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I've been using the print() syntax in my python 2.7 files even though I know that in 2.7 print is a statement, and not a function like in 3.X. But the python interpreter didn't seem to have any problem with the print() syntax, so I kept it to make a possible future port to 3.X easier. But I noticed something fishy about the way Python was treating the string literal inside the parenthesis:

>>>> print("\nFirst line\n", "Second line")

('\First line\n', 'Second line')  

Whereas the typical 2.7 statement syntax prints the newline characters as expected:

>>>>print "\nFirst line\n", "Second line"

First line
Second line

Question:

So whats the reasoning behind the print() working in 2.7 but ignoring the \n character? It is almost like print() is printing out the __repr__ string of the contained string literal.

share|improve this question
1  
Could not replicate in Python 2.7.6. – jonrsharpe Jul 2 '14 at 17:11
    
Although the Python 2.7.x interpreter doesn't have problems with the syntax, it surely doesn't look pretty. Try print('a', 'b', 'c') in Python 3: a b c and in Python 2.x: ('a', 'b', 'c') – Sebastian Raschka Jul 2 '14 at 17:11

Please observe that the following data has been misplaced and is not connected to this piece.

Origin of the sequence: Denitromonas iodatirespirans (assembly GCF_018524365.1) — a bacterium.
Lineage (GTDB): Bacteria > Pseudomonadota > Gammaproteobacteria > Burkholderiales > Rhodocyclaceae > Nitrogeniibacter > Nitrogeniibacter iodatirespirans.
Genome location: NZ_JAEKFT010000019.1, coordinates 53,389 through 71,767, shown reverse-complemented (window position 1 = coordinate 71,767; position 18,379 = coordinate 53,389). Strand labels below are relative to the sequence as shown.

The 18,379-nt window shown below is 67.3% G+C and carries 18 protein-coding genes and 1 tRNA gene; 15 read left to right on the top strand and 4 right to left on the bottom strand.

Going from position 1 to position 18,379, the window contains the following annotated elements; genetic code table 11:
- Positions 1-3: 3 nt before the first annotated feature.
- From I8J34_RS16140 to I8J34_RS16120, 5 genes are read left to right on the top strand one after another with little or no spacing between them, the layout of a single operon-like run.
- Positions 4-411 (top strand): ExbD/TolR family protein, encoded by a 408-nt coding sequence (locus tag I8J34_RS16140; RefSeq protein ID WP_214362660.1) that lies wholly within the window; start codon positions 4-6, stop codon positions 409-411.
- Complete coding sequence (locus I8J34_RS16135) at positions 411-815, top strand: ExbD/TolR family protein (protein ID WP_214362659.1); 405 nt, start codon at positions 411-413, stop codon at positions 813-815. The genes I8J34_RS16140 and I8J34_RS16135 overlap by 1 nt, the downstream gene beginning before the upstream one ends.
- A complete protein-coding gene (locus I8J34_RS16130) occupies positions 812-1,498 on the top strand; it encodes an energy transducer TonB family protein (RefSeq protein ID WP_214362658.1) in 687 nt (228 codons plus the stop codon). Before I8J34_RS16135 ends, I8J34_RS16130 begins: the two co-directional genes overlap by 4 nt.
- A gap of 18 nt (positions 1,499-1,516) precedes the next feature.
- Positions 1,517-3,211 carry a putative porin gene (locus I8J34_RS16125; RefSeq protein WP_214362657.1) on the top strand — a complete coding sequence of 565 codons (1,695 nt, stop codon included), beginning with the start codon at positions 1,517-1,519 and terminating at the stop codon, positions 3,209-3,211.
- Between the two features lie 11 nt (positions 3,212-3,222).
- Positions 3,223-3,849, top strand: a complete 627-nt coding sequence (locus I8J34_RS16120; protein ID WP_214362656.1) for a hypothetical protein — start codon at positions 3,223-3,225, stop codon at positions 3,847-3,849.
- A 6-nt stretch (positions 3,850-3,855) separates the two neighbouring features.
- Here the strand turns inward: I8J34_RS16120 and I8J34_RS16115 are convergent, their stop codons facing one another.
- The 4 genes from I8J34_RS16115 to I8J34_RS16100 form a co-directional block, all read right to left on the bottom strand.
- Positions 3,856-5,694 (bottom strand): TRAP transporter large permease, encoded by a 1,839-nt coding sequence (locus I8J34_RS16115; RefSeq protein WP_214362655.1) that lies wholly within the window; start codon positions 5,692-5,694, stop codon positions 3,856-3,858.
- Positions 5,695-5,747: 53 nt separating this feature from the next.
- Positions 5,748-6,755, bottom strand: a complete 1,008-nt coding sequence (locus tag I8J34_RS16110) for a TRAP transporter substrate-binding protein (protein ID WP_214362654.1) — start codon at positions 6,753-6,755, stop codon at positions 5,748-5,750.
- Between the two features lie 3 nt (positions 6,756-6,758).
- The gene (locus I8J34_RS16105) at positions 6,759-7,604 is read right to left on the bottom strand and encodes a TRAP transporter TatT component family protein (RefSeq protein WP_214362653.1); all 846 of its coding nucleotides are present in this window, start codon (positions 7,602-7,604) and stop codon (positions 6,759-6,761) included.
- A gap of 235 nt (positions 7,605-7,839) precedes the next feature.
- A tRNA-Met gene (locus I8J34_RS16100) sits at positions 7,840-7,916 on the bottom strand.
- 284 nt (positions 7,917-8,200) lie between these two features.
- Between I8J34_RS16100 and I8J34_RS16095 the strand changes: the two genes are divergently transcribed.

That's not what it does in 2.7.7 for me. – martineau Jul 2 '14 at 17:12
1  
@martineau Thanks for pointing that out, I paraphrased my code to make it easier to understand out of context and didn't realize that it was the comma that turned it into a tuple. Next time I'll rerun my code before uploading – AllTradesJack Jul 2 '14 at 17:20
1  
@joshsvoss: Use from __future__ import print_function to get the same syntax for the print in Python 2 as in Python 3. – pepr Jul 17 '14 at 8:21
up vote 6 down vote accepted

You can surround any expression with parentheses without changing its value, so:

print ("hello world")

is exactly the same as:

print "hello world"

It looks like a function call at first blush, but in fact you are simply printing a string expression that happens to be in parentheses. Same deal as this:

x = 1 + 2   # same as
x = (1 + 2)

However, if you try to print multiple items, or print with a comma at the end of your string (which is often used ot avoid printing the newline), you will get the kind of results you're describing:

print ("hello", "world")
print ("hello world",)

In this case you are printing a tuple.

t = ("hello", "world")   # or
t = ("hello world", )

print t

And printing a tuple does in fact print the repr() of each item within it.

share|improve this answer
    
Except there's no trailing comma in the OP's code... – martineau Jul 2 '14 at 17:13
    
Yes. Which is why I said it doesn't actually do what he said it does. – kindall Jul 2 '14 at 17:14

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